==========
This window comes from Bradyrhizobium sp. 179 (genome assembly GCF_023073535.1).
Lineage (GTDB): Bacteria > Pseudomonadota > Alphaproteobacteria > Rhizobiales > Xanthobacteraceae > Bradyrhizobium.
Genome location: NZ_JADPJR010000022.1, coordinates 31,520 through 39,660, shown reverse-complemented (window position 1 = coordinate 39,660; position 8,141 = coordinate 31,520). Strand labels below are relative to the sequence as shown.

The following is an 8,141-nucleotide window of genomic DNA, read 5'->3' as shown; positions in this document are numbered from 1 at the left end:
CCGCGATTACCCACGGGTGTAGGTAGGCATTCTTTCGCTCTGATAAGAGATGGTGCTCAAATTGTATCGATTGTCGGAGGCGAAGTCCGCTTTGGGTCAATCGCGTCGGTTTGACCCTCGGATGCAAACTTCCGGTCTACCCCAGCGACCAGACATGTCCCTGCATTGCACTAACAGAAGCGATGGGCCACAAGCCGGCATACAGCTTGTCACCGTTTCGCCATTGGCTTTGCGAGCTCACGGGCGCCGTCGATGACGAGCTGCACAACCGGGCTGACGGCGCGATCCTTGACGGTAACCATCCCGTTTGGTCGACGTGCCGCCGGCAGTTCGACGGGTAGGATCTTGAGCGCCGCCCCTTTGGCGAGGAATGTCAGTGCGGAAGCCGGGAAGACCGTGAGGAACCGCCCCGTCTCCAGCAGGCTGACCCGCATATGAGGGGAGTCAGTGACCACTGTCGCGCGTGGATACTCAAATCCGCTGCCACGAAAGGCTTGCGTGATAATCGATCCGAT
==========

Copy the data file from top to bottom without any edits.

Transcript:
This window comes from Bradyrhizobium sp. 179 (genome assembly GCF_023073535.1).
Lineage (GTDB): Bacteria > Pseudomonadota > Alphaproteobacteria > Rhizobiales > Xanthobacteraceae > Bradyrhizobium.
Genome location: NZ_JADPJR010000022.1, coordinates 31,520 through 39,660, shown reverse-complemented (window position 1 = coordinate 39,660; position 8,141 = coordinate 31,520). Strand labels below are relative to the sequence as shown.

The following is an 8,141-nucleotide window of genomic DNA, read 5'->3' as shown; positions in this document are numbered from 1 at the left end:
CCGCGATTACCCACGGGTGTAGGTAGGCATTCTTTCGCTCTGATAAGAGATGGTGCTCAAATTGTATCGATTGTCGGAGGCGAAGTCCGCTTTGGGTCAATCGCGTCGGTTTGACCCTCGGATGCAAACTTCCGGTCTACCCCAGCGACCAGACATGTCCCTGCATTGCACTAACAGAAGCGATGGGCCACAAGCCGGCATACAGCTTGTCACCGTTTCGCCATTGGCTTTGCGAGCTCACGGGCGCCGTCGATGACGAGCTGCACAACCGGGCTGACGGCGCGATCCTTGACGGTAACCATCCCGTTTGGTCGACGTGCCGCCGGCAGTTCGACGGGTAGGATCTTGAGCGCCGCCCCTTTGGCGAGGAATGTCAGTGCGGAAGCCGGGAAGACCGTGAGGAACCGCCCCGTCTCCAGCAGGCTGACCCGCATATGAGGGGAGTCAGTGACCACTGTCGCGCGTGGATACTCAAATCCGCTGCCACGAAAGGCTTGCGTGATAATCGATCCGAT